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November 26, 2010 9:08 pm
TV watching demands discrimination. Programmes come at you in unending streams. To organise your responses and to avoid becoming a couch potato, you cannot but compare one drama or comedy with another.
|‘Miranda’: Patricia Hodge and Miranda Hart|
So, a comparison. Peep Show (C4, Fridays) suffers by being on air during the same autumn weeks as Miranda (BBC2, Mondays). In the former, the comedy depends on the underlying perception that men are useless animals, breaking like feeble tides against feminine rocks of determination, malice or loveliness. Miranda is built round Miranda Hart, the most original and farcically hilarious female clown since Dawn French and Jennifer Saunders.
In Peep Show, David Mitchell and Robert Webb bumble about seeking sex, love and approval. Mitchell is a funny man but he has groomed his wit for the many comedy panel shows that depend on rapid-fire jokes, oscillating between stand-up comedy and cynical knowingness. Given a script that, in the first episode, seeks comedy out of the agony of childbirth, Mitchell is set in scene after scene where the spark of real humour (as against an idea of where humour should be) is rarely struck.
Another – dramatic – comparison. Any Human Heart (C4 Sundays) suffers up against The Accused (BBC1 Mondays), which I praised last week. They are wholly different in period, approach and origin. The first is an adaptation of the 2002 novel by William Boyd, the second a series written for TV by Jimmy McGovern with six stories focusing on crime and punishment. It is largely because Any Human Heart comes out of a novelist’s imagination and The Accused from a TV craftsman’s that the first falters and the second is a triumph.
Boyd wrote the character of Logan Mountstuart to show that the human being is a collection of constantly shifting atoms. Lacking the reflective resources available to the novelist, the necessary truncation of television can only make Mountstuart into a chameleon, inconstant in love and marriage. The shifts (and shiftiness) before the women who want him renders inconsequential and marginal his meetings with Ernest Hemingway and the future Edward VIII, with Wallis Simpson already in tow. What is deliberate in the novel seems like a lost opportunity on television.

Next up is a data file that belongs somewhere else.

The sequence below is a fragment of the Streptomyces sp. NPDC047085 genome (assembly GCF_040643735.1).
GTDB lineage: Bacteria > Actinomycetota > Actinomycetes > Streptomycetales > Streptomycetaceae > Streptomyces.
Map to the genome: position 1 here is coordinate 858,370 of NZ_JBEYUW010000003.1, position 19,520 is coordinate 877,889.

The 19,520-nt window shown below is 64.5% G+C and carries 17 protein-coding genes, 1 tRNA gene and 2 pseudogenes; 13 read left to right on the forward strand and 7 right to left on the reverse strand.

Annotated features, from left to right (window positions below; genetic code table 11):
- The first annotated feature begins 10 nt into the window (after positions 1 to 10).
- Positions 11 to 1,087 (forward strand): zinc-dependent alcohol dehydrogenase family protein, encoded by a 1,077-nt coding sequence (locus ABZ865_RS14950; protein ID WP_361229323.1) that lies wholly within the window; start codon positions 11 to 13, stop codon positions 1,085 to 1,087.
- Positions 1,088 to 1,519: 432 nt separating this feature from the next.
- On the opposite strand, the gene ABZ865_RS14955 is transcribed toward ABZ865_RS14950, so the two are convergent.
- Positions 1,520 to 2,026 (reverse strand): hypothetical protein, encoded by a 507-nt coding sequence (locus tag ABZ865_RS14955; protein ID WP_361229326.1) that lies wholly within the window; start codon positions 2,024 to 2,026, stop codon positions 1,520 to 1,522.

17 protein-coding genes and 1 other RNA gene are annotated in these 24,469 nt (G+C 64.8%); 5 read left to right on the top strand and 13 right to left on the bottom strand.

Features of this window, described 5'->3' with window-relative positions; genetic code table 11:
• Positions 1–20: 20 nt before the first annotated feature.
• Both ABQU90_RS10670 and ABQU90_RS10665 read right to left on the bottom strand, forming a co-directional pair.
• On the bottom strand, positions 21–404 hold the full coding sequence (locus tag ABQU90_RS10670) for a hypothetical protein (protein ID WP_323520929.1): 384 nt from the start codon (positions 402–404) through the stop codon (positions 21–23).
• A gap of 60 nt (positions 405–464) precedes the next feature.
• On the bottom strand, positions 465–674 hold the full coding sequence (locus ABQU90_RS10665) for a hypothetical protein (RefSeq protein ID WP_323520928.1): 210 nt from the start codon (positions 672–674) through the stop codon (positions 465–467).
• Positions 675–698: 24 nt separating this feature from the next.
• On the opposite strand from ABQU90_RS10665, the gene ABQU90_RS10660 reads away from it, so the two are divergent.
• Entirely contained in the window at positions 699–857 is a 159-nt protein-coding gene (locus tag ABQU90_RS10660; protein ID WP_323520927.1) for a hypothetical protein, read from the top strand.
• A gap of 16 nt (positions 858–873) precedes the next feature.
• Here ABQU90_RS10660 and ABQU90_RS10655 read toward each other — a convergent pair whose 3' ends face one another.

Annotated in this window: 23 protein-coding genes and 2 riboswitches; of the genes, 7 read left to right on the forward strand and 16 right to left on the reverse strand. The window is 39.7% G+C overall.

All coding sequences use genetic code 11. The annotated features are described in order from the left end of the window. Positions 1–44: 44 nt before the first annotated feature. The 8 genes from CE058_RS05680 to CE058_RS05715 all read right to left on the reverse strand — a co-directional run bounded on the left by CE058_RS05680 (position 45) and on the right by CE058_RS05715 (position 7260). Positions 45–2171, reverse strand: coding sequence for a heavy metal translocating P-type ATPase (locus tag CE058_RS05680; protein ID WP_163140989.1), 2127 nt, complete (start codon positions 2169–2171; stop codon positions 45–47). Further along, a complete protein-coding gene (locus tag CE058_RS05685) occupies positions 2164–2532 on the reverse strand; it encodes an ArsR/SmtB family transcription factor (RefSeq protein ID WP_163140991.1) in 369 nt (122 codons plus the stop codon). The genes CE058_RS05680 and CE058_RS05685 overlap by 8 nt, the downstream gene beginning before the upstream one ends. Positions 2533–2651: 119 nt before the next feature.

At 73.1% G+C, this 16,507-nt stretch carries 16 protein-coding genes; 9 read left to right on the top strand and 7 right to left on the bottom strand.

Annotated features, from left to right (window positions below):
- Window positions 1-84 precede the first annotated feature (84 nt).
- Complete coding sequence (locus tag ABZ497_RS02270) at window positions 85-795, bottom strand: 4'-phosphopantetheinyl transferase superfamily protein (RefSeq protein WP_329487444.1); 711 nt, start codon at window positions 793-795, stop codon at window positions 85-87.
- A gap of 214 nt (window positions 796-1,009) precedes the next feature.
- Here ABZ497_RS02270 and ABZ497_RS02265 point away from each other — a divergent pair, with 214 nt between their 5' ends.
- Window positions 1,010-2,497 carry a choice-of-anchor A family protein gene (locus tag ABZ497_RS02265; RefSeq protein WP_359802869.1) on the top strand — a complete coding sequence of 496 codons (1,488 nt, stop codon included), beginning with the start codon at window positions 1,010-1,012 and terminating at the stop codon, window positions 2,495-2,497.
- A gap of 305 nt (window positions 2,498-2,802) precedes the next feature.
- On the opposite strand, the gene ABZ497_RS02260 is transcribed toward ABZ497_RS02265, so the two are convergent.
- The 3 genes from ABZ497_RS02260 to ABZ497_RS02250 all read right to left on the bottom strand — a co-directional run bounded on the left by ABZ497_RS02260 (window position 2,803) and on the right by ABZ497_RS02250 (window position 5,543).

The piece looks up when Matthew Macfadyen takes over Mountstuart from Sam Claflin on attaining early middle age. Claflin is good but Macfadyen is a minor star, who doesn’t mould himself round the characters he plays but moulds the characters round himself. A small irony: the independent channels, once priding themselves on demotic drama, now often retreat into the fastness of upper class costume drama (with ratings success: see ITV’s Downton Abbey), while the BBC gets gritty.
The surviving current affairs programmes eschew grittiness more often than not, having learnt that their viewers are middle class and care about what they and their families have to lose: thus a spate of Panorama programmes on tax. An older radicalism remains spottily: recent episodes of C4’s Dispatches (Mondays) included exposés of homeless children and sweat shops in the developing world.
This past week, both the major current affairs programmes – crazily competing for viewers at the same time – concentrated on Islamist extremism. Dispatches went to Pakistan and showed an overstretched and under-resourced Islamabad police force constantly on the back foot against terrorists who had claimed 25,000 victims in the past three years. Their fanaticism extended to blowing up women in the Islamic University, presumably because they had the audacity to wish to learn.
John Ware’s Panorama (BBC1, Mondays) report revealed that thousands of British Muslim children were being taught in part-time schools using a Saudi textbook, which showed how punishment amputations were to be done, advocated death for homosexuals and contained the foulest imprecations against Jews. The programme generated some coverage but less than such revelations deserved.
Storyville’s film, Mandelson: The Real PM? (BBC4 Tuesday), was a kind of revelation, too, but of what? The product of many hours with the man brought in by Gordon Brown to save his premiership – and, from this film’s evidence, rarely convinced that the labour was other than Sisyphean – The Real PM? showed a man with a constant sense of the ironies of his position. The hated destroyer of Brown’s earlier prime ministerial ambitions was now Brown’s best hope for keeping them alive.
Hannah Rothschild’s film caught this but it also caught the Peter Mandelson we have known for some time – a man who enjoyed playing with her earnest efforts to “get below the mask”, drenching her film in the charm and mockery that is his protective shell, no doubt with a smug little glow that he was being profiled by a Rothschild. The core of his public contribution to British political life – the fanatically hardworking, serious and acute political brain – remained as invisible to the media here as it has been for the rest of his quarter of a century in public life.
In her coda, Rothschild asked Mandelson – he was attended, as ever, by an aide – if he was ever alone. Half-ironic, half-exasperated, he replied: “I’m a professional politician, not a mannequin.” But the media, and even this film, wished to make him the latter, and he indulged us yet again.
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